When added to your diet, this snack can substantially lower your cholesterol levels.


When added to your diet, this snack can substantially lower your cholesterol levels.

HIGH CHOLESTEROL LEVELS are thought to be responsible for 64,000 fatalities in the UK each year, or 175 every day or one every eight minutes. One strategy to lower cholesterol levels, according to the NHS, is to eat fewer fatty meals. Yet, according to new research, consuming one specific item can lower your risk of not only high cholesterol but also heart disease.

Cholesterol is a waxy, fat-like molecule produced by the liver. Cholesterol is necessary for the creation of cell membranes, vitamin D, and certain hormones, but it can also be harmful. Low-density lipoproteins (LDL) are the ‘bad cholesterol,’ and a significant build-up can lead to life-threatening health problems like heart attacks and strokes. Unless, of course, you eat this meal to help lower your risk.

According to a research published today by the American Heart Association, people who ate a handful of walnuts every day for four years experienced a slight reduction in their LDL cholesterol levels.

The addition of around 64 grams (half a cup) of walnuts to the typical daily diet lowered LDL levels by an average of 4.3 percent in 708 healthy, independent-living people between the ages of 63 and 79.

Their total cholesterol level was reduced by an average of 8.5 milligrams per deciliter.

“Previous studies have indicated that nuts in general, and walnuts in particular, are connected with decreased risks of heart disease and stroke,” said Emilio Ros, M.D., Ph.D., director of the Lipid Clinic at the Endocrinology and Nutrition Service of the Hospital Clnic of Barcelona.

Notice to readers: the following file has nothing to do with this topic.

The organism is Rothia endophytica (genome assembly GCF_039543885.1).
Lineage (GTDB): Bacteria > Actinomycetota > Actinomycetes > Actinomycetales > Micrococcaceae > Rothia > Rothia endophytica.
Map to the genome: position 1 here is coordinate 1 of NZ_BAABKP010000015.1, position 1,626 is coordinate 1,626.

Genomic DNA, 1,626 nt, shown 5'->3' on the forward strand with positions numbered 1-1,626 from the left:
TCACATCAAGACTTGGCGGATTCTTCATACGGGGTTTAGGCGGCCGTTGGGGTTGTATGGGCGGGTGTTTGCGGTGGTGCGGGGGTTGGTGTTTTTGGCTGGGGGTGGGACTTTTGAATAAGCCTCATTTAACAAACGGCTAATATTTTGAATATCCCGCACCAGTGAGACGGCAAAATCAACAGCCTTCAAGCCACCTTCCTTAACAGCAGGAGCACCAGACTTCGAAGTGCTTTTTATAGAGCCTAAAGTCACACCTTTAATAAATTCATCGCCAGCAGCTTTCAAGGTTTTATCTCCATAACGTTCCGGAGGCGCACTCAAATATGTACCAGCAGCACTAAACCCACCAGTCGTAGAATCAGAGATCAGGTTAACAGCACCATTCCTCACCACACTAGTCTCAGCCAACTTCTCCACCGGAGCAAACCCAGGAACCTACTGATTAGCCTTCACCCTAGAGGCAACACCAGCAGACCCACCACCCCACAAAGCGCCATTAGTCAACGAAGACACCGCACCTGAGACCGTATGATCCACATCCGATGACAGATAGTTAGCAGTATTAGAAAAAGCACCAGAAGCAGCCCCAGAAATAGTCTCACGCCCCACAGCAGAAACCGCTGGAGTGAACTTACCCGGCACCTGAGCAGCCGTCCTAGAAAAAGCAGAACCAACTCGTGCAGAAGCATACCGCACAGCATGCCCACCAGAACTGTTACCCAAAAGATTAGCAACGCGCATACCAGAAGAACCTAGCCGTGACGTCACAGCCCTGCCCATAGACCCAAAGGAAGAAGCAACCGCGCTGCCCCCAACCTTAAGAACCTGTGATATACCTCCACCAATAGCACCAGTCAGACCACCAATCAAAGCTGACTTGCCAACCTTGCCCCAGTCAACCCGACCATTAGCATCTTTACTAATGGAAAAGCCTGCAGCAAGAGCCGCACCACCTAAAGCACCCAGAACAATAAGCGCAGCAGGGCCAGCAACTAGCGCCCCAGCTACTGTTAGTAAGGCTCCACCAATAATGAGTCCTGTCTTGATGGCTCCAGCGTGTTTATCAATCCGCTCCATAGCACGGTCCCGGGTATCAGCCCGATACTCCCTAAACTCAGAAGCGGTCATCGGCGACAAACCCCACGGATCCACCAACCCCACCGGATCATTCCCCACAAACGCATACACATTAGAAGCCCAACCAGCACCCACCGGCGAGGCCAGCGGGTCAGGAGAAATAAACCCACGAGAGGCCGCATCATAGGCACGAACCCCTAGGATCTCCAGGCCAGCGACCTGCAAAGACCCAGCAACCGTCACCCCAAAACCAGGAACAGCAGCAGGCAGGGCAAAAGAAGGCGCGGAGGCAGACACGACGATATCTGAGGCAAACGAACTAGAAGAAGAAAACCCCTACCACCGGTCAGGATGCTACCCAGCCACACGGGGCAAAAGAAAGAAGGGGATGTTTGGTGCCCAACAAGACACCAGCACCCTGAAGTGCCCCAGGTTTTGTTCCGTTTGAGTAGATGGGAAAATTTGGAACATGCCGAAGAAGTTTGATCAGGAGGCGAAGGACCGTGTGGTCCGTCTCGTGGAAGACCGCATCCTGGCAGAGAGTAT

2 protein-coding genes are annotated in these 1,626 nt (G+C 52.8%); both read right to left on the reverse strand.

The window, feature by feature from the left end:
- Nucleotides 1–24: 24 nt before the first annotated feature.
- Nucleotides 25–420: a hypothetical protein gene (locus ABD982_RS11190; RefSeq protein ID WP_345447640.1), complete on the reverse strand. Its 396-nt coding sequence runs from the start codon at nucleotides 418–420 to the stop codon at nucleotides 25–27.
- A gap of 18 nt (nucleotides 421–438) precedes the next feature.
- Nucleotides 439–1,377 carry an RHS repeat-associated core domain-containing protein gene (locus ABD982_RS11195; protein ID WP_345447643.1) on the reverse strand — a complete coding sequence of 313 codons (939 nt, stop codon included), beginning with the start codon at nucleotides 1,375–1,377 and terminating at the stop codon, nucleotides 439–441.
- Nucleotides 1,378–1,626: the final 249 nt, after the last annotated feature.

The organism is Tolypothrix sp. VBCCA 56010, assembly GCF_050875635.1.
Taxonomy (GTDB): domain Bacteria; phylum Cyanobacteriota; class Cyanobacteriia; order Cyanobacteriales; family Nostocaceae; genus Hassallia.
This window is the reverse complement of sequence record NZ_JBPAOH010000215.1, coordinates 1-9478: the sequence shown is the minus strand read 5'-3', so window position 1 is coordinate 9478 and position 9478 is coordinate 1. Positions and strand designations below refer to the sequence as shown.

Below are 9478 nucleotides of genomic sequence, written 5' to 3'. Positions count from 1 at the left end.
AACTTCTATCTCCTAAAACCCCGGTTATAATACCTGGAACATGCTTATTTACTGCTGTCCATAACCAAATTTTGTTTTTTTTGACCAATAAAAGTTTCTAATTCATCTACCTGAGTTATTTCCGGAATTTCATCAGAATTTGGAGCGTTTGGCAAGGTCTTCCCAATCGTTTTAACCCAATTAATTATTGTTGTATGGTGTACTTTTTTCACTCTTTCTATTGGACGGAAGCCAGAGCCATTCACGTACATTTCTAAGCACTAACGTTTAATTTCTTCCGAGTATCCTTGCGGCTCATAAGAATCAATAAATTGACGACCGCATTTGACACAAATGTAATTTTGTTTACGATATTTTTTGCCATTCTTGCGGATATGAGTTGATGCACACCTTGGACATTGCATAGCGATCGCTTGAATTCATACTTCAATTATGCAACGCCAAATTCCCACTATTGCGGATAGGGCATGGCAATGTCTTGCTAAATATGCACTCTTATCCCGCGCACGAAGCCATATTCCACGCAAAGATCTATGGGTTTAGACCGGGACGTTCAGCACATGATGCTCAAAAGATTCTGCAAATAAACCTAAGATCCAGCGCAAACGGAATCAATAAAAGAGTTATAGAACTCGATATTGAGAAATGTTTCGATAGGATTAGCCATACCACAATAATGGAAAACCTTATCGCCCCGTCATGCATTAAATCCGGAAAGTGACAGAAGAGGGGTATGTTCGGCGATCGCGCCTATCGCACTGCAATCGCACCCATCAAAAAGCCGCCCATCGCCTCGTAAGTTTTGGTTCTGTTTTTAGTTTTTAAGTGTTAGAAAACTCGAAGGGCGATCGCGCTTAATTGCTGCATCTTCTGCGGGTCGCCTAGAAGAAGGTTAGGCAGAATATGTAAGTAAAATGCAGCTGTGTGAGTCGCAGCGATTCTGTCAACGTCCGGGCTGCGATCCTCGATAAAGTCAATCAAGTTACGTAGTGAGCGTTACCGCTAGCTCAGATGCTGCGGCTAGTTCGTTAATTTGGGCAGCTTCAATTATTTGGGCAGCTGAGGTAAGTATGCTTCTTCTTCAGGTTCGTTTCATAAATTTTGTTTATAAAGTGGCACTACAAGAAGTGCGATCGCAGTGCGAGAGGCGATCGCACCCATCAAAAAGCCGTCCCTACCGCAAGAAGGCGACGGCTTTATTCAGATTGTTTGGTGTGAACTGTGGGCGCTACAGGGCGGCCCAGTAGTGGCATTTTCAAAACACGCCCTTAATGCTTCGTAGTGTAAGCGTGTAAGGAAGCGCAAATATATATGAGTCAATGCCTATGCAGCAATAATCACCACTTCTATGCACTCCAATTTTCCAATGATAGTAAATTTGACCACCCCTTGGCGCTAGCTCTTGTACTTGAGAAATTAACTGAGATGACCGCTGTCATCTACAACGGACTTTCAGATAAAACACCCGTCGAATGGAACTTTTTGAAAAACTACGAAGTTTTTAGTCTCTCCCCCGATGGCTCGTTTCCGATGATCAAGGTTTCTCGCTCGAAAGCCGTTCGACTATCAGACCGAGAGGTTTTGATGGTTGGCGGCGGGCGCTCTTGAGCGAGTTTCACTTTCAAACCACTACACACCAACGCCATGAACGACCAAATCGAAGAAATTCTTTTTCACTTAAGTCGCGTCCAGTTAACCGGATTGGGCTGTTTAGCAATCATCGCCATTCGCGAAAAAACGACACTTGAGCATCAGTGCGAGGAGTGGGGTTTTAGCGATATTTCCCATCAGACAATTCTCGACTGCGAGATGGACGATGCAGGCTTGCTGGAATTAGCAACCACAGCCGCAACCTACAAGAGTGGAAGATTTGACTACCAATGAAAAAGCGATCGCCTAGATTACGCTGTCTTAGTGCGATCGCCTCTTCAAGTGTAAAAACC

Although the reduction in LDL cholesterol levels may appear minor at first look, especially considering the data were taken across two years, they are quite significant when examined closely.

Men and women over the age of 45 and 55 are at an increased risk of high cholesterol and heart disease as a result of growing older.

“As would be expected in an elderly population, close to half of the patients were being treated for both high blood pressure and hypercholesterolemia,” Ros said of the study.

“All of the participants in our research had normal cholesterol levels, thanks in part to statin medication in 32% of the cases.

“A nut-enriched diet may lower LDL cholesterol levels in people with high blood cholesterol levels.”Brinkwire Summary News”.


Comments are closed.